Our tutors operate professional, structured yet informal workshops where all people and opinions are valued.
Home Study, also known as distance learning or correspondence study, is any educational process, which exists outside a classroom setting. Courses are taken by students in their own homes using a variety of means including mandatory reading, independent research, email correspondence and information gathering via Video, DVD or the web.
The CIDBT training courses are available to people from all backgrounds, from beginner to advanced levels. The Institute aims to provide students with the necessary skills and qualifications that will make a difference to their knowledge and career.
Further course benefits include:
International students considering our programmes are advised to check the compatibility between the UK formats and that of their own country. We have students from all around the globe and will aim to accommodate wherever possible.
The use of email and the Internet are the two most commonly used as the proctors of lessons, monitoring work or administering tests. In addition to the above, there is a component of printed material to include textbooks.
Previous studies comparing Home Study with traditional on-campus learning have indicated similar, if not higher, success rates. The Home Study student, however, will have to compete with other distractions such as family and work unlike the “traditional” classroom student. Make sure your schedule will enable you to successfully complete requirements for each module.
Keep in mind that some course work will strictly adhere to pre-established time lines while other programmes are flexible and self-adjusting to the rate of study.
The author’s surname is listed first, followed by the initial(s) and the year of publication in parenthesis, followed by the title of the book is printed in italics, (chapters in single quotations – capitalise first word and proper nouns only), followed by the publisher and finally the page number where the quotation or reference can be found.
Evans J M & White K, (2008), Doglopaedia, Ringpress
Periodicals and Published Work
The author’s surname is listed first, followed by the initial(s) and year of publication in parenthesis, followed by the title of the article in single quotations, followed by the name of the publication in italics, followed by the page number of the quote or reference.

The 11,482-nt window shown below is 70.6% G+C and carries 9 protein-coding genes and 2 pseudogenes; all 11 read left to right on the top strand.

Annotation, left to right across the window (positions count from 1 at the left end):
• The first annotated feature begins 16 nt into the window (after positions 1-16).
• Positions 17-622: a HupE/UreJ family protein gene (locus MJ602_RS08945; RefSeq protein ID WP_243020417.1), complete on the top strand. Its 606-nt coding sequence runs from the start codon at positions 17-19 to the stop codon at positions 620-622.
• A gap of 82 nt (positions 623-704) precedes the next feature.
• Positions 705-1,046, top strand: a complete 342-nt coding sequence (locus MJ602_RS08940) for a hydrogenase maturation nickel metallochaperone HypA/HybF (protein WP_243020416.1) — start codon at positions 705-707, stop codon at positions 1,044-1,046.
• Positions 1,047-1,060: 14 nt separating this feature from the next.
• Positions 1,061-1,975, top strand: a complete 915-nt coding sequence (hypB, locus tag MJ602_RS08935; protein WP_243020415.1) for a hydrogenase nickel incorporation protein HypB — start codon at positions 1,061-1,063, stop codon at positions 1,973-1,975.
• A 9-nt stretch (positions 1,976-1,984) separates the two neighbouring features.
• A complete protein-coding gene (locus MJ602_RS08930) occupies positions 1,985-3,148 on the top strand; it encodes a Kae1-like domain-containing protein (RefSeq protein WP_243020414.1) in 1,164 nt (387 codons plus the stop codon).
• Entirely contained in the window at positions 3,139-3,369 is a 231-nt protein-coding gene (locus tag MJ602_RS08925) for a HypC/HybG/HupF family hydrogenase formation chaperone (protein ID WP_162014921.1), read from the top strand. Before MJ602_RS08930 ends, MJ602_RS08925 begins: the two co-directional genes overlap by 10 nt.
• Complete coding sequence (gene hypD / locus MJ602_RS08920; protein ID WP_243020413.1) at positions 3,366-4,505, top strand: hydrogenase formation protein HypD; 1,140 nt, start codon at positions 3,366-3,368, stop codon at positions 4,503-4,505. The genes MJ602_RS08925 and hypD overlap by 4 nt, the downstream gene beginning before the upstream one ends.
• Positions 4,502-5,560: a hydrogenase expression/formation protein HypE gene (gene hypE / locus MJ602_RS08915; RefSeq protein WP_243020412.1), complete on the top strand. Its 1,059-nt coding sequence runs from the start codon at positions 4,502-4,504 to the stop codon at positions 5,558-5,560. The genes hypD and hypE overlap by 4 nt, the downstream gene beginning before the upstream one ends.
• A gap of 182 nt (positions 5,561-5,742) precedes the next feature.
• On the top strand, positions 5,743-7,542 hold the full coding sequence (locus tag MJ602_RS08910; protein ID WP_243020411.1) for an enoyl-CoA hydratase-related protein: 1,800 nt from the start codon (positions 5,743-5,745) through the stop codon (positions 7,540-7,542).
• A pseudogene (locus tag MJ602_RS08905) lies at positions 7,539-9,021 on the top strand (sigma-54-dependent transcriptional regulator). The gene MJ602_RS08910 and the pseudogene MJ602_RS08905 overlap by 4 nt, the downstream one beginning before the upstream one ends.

Ostrander, E, A, Galibert, F, & Patterson, D, F, 2000, ‘Canine genetics comes of age’, Trends Genet., 16, pp117- 124.
Parker, H, G, Kim, L, V, Sutter, N, B, Carlsom, S, Lorentzen, T, D, Malek, T, B, Johnson, G, S, DeFrance, H, B, Ostrander, E, A, & Kruglyak, L, 2004, ‘Genetic structure of the purebred domestic dog’, Science, 204, pp1160- 1164.
Downloads, Streams, Videos and DVDs
The surname is listed first, followed by the initial(s) and year of publica- tion in parenthesis, followed by the title of the Video or DVD in italics, followed by the production company.
Tennant C, (2000), 21 days to train your dog, (2000), Pets on Film.
Name of web site, followed by the word “Online” in brackets, followed by the full web site link, followed by access date (where applicable).
www.petbc.org.uk followed by the URL link page.
If an author’s reference is from a web link, list the author’s surname first, followed by initial(s), followed by the title of the work in single quotations, followed by the name of the organisation in italics, followed by On- line in brackets, followed by the web link and access date in brackets.
Tennant, C, 2016, Smart Dog Psycholgy’, Canine & Feline Behaviour Association, [Online]. Available from: http://www.cfba.co.uk/leadership8.htm [accessed December 2010].